DETROIT (AP) — Virginia authorities have determined that a Tesla was operating on its Autopilot system and was speeding in the moments leading to a crash with a crossing tractor-trailer last July that killed the Tesla driver.
The death of Pablo Teodoro III, 57, is the third since 2016 in which a Tesla that was using Autopilot ran underneath a crossing tractor-trailer, raising questions about the partially automated system's safety and where it should be allowed to operate.
The crash south of Washington remains under investigation by the U.S. National Highway Traffic Safety Administration, which sent investigators to Virginia last summer and began a broader probe of Autopilot more than two years ago.
Jeffrey Long, spokesman for the Fauquier County Sheriff's Office, said Tuesday that investigators determined Autopilot was in use on Teodoro's Tesla Model Y by downloading information from the vehicle's event data recorder.
Sheriff's investigators used a search warrant to get access to the recorder in late July. Authorities released some of the results this week after an inquiry by The Associated Press.
The Tesla was traveling 70 mph (112.7 kilometers per hour) on four-lane U.S. 29 near Opal, and was 25 mph over the 45 mph speed limit in that area, Long said. The road has a median and can be accessed at intersections and from driveways.
Long said Teodoro took action in the second before the crash, but he was not sure if that deactivated the system. He did not know what action Teodoro took, but said brakes were applied just one second before impact, slowing the vehicle a little.
He said he could not release the speed at impact or say whether Teodoro or the Tesla applied the brakes because his office is working with NHTSA on its ongoing investigation.
Prior to the crash, the Tesla warned Teodoro to take control of the car because it detected something in the way. But neither the car, which is equipped with Automatic Emergency Braking, nor Teodoro stopped it in time to avoid the crash.
Long said an accident investigator's analysis of the data recorder "indicated that the system was aware of something in the roadway and was sending messages" to the driver.
"Our investigation also determined that the driver would have had adequate time and distance to avoid the crash had he been traveling at the speed limit," Long said in a statement. "The full investigation concluded that the driver would have had more than adequate time to brake and even come to a complete stop."
Initially the truck driver in the crash was charged with reckless driving for creating a barrier to traffic, Long said, but the charge was dropped in October by the commonwealth attorney at the request of the Sheriff's Office.
Under Virginia law, a driver gives up the legal right-of-way if they violate the speed limit, Long said.
The tractor-trailer was pulling from a truck stop onto the highway at the time of the crash, authorities said.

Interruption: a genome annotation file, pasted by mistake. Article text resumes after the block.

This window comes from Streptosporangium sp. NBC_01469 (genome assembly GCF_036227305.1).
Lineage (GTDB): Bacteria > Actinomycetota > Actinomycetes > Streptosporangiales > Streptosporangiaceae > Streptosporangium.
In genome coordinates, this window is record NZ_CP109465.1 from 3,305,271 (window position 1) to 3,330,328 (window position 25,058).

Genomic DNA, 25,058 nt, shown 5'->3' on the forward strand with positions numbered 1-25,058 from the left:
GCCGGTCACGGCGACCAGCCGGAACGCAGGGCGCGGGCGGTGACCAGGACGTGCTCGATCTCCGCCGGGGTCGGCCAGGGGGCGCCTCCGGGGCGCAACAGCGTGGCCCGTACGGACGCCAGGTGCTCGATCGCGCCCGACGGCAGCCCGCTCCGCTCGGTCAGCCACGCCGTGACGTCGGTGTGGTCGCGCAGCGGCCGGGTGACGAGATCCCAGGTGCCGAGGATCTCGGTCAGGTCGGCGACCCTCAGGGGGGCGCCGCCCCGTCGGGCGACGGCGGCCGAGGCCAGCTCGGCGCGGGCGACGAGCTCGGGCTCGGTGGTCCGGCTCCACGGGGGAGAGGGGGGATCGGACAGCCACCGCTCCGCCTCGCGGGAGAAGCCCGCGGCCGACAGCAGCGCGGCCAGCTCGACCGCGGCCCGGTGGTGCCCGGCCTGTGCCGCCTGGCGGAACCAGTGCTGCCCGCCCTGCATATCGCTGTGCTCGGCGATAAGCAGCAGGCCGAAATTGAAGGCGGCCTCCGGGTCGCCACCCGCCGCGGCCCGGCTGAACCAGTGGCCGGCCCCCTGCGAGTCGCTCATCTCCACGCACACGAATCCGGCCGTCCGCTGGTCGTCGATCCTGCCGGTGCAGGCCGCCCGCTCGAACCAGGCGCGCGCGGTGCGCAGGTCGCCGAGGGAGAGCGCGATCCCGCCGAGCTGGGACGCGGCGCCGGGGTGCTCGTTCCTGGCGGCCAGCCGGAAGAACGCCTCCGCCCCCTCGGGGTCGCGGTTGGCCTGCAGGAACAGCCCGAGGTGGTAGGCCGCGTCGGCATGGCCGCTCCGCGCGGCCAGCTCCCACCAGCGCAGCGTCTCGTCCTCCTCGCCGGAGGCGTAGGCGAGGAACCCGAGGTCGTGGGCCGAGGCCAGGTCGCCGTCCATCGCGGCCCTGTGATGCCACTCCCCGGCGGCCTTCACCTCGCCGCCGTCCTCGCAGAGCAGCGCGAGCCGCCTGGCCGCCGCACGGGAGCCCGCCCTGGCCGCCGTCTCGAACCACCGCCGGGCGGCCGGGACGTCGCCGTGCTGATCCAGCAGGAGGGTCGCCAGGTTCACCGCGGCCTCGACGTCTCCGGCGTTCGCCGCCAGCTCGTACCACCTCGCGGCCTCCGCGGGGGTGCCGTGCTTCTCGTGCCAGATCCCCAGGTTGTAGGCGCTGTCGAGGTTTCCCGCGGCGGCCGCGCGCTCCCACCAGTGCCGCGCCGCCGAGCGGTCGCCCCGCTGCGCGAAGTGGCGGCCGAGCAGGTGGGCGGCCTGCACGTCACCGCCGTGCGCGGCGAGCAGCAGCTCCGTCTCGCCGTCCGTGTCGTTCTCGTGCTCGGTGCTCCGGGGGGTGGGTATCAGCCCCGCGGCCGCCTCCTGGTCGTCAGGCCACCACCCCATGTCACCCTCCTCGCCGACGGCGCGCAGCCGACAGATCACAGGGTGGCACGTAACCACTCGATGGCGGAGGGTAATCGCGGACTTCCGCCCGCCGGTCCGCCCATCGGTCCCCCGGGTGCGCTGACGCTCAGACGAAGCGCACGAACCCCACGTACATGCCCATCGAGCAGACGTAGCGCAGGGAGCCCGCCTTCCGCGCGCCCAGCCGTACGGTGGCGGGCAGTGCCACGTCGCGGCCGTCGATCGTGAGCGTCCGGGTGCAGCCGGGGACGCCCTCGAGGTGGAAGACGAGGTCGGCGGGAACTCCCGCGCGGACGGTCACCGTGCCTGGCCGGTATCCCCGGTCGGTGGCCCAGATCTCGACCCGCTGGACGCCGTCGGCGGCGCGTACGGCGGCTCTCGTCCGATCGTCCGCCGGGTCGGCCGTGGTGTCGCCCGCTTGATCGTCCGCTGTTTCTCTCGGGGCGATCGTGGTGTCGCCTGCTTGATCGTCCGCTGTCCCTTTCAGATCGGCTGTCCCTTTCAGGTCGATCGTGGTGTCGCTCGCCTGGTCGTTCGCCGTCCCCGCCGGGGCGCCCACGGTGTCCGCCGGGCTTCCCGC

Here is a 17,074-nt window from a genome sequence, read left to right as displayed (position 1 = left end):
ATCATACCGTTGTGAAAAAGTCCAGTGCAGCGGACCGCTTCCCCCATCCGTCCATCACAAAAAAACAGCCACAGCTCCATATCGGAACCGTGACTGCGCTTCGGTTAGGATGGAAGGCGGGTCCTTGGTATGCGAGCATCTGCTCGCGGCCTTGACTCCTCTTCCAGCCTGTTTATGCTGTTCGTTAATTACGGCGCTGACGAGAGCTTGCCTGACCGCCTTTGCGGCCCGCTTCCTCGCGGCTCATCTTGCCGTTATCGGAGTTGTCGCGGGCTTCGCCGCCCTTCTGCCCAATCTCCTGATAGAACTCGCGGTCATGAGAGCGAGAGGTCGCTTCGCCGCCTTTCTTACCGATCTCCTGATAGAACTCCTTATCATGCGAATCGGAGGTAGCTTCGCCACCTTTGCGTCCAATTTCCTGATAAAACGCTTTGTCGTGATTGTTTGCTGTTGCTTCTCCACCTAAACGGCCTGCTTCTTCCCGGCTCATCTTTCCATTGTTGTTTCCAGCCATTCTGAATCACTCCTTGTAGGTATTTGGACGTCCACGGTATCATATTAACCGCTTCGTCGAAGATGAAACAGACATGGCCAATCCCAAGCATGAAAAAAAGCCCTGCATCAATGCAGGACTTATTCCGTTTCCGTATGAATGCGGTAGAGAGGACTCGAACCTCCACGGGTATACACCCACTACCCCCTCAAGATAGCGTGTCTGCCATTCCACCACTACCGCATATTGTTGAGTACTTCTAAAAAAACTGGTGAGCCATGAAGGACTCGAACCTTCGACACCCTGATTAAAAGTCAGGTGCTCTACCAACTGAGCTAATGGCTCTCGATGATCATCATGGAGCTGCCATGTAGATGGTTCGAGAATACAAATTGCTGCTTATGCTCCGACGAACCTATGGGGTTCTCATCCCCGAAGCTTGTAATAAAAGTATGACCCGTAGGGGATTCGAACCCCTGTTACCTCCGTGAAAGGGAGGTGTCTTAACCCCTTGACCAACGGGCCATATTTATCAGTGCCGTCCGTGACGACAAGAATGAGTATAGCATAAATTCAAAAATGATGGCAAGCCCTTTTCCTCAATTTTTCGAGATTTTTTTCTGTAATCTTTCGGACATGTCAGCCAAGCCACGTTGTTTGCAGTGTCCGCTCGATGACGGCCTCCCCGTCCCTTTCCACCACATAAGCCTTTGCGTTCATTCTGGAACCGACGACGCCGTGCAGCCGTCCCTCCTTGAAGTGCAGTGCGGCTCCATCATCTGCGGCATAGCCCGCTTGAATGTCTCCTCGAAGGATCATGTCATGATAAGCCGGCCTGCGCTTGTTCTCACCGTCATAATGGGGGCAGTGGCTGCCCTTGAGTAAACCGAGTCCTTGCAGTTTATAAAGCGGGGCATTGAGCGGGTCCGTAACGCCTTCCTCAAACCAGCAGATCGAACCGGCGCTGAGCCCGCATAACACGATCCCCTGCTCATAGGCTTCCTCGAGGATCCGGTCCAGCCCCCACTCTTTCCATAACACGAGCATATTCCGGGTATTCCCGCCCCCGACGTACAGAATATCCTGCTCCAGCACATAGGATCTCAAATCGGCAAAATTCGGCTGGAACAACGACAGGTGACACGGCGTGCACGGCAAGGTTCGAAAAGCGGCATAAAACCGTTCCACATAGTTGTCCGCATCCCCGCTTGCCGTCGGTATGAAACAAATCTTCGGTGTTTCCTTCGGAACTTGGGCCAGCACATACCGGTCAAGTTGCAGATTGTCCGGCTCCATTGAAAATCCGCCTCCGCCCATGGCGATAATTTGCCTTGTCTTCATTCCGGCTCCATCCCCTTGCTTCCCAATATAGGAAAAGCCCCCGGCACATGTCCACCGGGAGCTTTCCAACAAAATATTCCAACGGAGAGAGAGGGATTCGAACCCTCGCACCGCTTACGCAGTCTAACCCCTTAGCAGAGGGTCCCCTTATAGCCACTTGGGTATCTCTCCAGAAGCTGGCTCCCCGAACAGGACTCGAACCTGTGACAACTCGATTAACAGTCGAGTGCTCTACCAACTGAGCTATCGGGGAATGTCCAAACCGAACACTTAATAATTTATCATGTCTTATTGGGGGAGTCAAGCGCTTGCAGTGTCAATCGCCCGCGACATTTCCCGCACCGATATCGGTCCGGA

In October of 2021, the head of the National Transportation Safety Board called on Tesla to limit where Autopilot can operate and to put a better system in place to make sure drivers are paying attention.
Chairwoman Jennifer Homendy wrote to CEO Elon Musk pointing out that her agency's investigation of a similar crash with a semi in 2016 found that Tesla allows its vehicles to run on Autopilot on roads where it wasn't designed to operate safety. An NTSB spokesman said Tuesday that Musk has not responded to Homendy's letter.
Tesla did not immediately respond to messages seeking comment.
Its website says Autopilot and a more sophisticated "Full Self Driving" system cannot drive themselves and are meant to assist drivers who have to be ready to intervene at all times.
With Autopilot, a Tesla can steer, accelerate and brake automatically in its lane, the website says.
In a statement posted Monday on X, formerly Twitter, Tesla said safety is stronger when Autopilot is engaged.
The Virginia crash brings to 35 the number of Tesla crashes under investigation by NHTSA since June of 2016. In all the cases, the agency suspects the Teslas were operating on a partially automated driving system. At least 17 people have died.
Recent crashes NHTSA is investigating include a July 5 head-on collision between a Tesla Model 3 and Subaru Impreza in South Lake Tahoe, California. The driver of the Subaru and an infant traveling in the Tesla were killed.
NHTSA also sent investigators to a March 15 crash in Halifax County, North Carolina, that injured a 17-year-old student. The State Highway Patrol said at the time that the driver of the 2022 Tesla Model Y, a 51-year-old male, failed to stop for the bus, which was displaying all of its activated warning devices.
A message was left seeking comment from the agency, which hasn't made public the results of its Tesla crash investigations.